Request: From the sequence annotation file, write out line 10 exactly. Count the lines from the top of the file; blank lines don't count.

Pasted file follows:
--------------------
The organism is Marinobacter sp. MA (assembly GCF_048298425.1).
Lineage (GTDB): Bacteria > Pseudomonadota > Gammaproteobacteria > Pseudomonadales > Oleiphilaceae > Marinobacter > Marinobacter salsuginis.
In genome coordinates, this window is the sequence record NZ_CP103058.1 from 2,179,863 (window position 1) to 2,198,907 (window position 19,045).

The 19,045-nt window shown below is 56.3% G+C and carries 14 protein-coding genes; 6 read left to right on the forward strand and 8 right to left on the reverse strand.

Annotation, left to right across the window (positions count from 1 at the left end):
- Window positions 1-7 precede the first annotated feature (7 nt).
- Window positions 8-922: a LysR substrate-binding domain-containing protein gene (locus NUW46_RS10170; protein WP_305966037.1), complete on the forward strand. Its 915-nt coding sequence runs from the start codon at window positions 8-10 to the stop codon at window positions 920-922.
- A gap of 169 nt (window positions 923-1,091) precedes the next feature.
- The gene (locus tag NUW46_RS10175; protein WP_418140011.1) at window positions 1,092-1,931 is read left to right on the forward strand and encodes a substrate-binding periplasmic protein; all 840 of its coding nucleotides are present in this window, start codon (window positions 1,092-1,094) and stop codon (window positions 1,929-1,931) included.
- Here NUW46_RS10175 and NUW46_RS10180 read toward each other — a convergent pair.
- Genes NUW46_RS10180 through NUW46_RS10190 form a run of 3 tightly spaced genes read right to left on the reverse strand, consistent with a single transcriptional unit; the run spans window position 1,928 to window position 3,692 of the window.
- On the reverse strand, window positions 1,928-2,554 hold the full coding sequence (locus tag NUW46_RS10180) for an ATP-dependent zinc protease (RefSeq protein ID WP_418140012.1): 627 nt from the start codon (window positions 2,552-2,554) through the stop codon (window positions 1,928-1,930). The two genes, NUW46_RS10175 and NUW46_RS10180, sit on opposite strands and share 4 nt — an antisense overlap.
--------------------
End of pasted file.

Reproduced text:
- Here NUW46_RS10175 and NUW46_RS10180 read toward each other — a convergent pair.